For years now, the biodiesel industry has been led by the pioneering and innovative strides of Santa Barbara-based Biodico. Its president, Russell Teall, a UCSB graduate, founded the company in the mid 1990s, and since then the biodiesel manufacturer has taken its expertise worldwide, conducting biodiesel feasibility studies in numerous countries from Argentina to Thailand, as well as opening biofuel production facilities at home and abroad, in Australia, Texas, Colorado, Nevada, and California.

Around seven years ago, Biodico struck a cooperative research and development agreement with the U.S. Navy. Four years later, a major California-based space and defense contractor named Aerojet joined them. With an operations base at the National Environmental Test Site in Port Hueneme in Ventura County, they planned to design and develop biodiesel production technology the industry had never seen before. Mobile, modular, and capable of being deployed in almost any location, ARIES (Automated, Real-time, Remote, Integrated Energy System) is a highly laborsaving, transportable biodiesel production unit that can be controlled remotely from anywhere.

In March of last year, Biodico was awarded a grant from the California Energy Commission (CEC) to the tune of over $800,000. Biodico’s success in furthering the progress of biofuel production best satisfied the CEC’s criteria of working to displace the need for fossil fuels. And just a month ago, Biodico was again awarded funds from the CEC, this time for $2 million; the criteria this time was for advancing technologies that support the displacement of older sources of electricity, as well as supporting the integration of newer ones. The CEC’s purpose in allotting these grants is to promote California’s energy self-sufficiency and reduction of harmful emissions, and it seems Biodico couldn’t be more aligned with this goal.

“ARIES has certainly been part of it,” said Teall, explaining why the CEC has been so favorable. It introduces a fundamental transformation in the production of biofuel; not only does it overcome the obstacles that older methods face — mostly to do with expensive, time-consuming procedures for quality control — but, also, it enables any central biofuel-producing facility to provide, on a global basis, technical, monitoring, and operational support, all driven by advanced automation technology.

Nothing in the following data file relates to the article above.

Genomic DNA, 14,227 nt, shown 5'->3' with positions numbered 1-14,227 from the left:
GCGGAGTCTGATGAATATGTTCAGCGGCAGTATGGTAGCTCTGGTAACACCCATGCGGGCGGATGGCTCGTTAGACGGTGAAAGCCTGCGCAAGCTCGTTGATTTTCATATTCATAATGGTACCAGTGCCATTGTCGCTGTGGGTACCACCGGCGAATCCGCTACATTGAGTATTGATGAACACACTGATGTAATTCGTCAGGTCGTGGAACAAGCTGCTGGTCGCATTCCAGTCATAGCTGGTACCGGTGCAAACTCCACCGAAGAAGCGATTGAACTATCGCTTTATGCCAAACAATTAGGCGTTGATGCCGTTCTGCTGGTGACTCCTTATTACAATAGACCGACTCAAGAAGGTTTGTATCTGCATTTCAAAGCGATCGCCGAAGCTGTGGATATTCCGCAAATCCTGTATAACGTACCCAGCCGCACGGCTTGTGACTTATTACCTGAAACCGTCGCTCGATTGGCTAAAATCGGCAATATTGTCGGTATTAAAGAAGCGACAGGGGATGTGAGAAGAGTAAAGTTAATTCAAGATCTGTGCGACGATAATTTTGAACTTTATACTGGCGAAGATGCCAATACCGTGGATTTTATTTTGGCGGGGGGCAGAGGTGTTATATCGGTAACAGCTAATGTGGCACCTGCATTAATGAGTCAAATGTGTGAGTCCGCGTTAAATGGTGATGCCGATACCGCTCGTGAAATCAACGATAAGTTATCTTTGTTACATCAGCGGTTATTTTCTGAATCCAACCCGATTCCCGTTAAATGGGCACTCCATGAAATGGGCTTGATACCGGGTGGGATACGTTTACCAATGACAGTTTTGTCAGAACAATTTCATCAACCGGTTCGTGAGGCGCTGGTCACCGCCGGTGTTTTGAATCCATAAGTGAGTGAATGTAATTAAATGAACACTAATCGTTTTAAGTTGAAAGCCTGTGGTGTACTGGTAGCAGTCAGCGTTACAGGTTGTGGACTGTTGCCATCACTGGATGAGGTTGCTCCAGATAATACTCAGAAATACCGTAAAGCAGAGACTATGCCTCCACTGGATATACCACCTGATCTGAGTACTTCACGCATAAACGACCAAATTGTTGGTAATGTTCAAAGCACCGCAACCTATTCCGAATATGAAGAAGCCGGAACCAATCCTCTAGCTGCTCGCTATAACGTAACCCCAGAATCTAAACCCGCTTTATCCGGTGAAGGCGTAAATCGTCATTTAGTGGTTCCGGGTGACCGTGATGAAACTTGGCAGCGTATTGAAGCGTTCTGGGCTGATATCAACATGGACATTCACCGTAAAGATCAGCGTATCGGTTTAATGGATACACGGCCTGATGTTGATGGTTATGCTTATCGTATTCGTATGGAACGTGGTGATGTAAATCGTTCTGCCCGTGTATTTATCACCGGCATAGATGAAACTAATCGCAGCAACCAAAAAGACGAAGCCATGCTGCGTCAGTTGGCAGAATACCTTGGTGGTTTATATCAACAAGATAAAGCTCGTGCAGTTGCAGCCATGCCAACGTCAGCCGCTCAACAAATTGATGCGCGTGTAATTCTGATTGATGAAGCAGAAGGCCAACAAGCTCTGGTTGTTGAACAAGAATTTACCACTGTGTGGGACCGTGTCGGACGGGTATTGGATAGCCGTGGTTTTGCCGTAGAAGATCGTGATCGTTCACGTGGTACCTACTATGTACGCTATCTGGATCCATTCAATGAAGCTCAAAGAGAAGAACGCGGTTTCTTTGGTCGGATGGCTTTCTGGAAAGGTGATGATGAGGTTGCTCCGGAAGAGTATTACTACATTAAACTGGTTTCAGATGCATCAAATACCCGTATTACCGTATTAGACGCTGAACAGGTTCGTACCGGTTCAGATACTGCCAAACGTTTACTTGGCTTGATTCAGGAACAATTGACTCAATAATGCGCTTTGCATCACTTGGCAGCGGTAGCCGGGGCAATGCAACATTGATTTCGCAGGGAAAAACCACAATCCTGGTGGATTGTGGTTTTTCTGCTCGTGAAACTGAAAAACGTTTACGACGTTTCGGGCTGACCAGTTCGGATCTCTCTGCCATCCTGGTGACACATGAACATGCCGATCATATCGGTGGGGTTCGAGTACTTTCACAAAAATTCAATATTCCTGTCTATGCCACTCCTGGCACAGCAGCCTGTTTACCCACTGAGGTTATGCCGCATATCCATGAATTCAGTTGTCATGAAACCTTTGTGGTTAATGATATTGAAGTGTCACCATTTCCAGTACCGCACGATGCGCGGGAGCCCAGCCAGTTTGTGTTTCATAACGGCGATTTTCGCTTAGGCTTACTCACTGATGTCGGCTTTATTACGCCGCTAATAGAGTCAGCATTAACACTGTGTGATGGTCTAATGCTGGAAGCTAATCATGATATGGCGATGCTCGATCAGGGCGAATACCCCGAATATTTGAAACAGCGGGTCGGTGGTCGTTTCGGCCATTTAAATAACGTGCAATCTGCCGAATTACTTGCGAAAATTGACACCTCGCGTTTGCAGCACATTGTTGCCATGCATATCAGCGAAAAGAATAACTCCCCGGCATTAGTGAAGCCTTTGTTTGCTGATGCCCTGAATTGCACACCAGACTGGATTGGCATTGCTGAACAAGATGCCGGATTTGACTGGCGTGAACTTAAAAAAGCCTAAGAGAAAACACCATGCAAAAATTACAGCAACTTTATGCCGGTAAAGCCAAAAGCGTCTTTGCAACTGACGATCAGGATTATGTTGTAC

“The funds we received will allow us to broaden what it is we are already doing to include other renewable energy products for the use of the production of biofuel,” said Teall. “We’re working on marginal soil, stuff farmers can’t grow on, and developing feedstock from mustard and canola seeds — and along with our pond-grown algae, which is very prolific, nutrient-rich, and, importantly, salt-water based, we can produce 25 times as much energy without costing the health of the environment.”

Joining Teall in this venture is Dr. Stephen Kaffka, the director of the California Biomass Collaborative and plant scientist at UC Davis, and John Diener, the president of the 5,400-acre Red Rock Ranch located in California’s Central Valley. While Kaffka will be conducting research at four of Davis’s agricultural research stations, studying unique low-impact feedstock suitable for underused land, Deiner will scale up Kaffka’s work for commercial-grade farming. His specialty in practicing water conservation and reuse, along with his expertise in cultivating conventional and organic crops, will be vital to the project.

“It’s really an elegant system we’ve got going, and I think that’s why we were able to win those grants,” said Teall. “It takes all the by-products, coproducts, and ‘waste’ that are typically squandered, and turns them into valuable resources.”

He added, “One of our project’s ultimate goals is reducing our energy footprint. California is leading the way in promoting innovative technologies to reduce greenhouse gases, and we are proud to be a part of that endeavor.”

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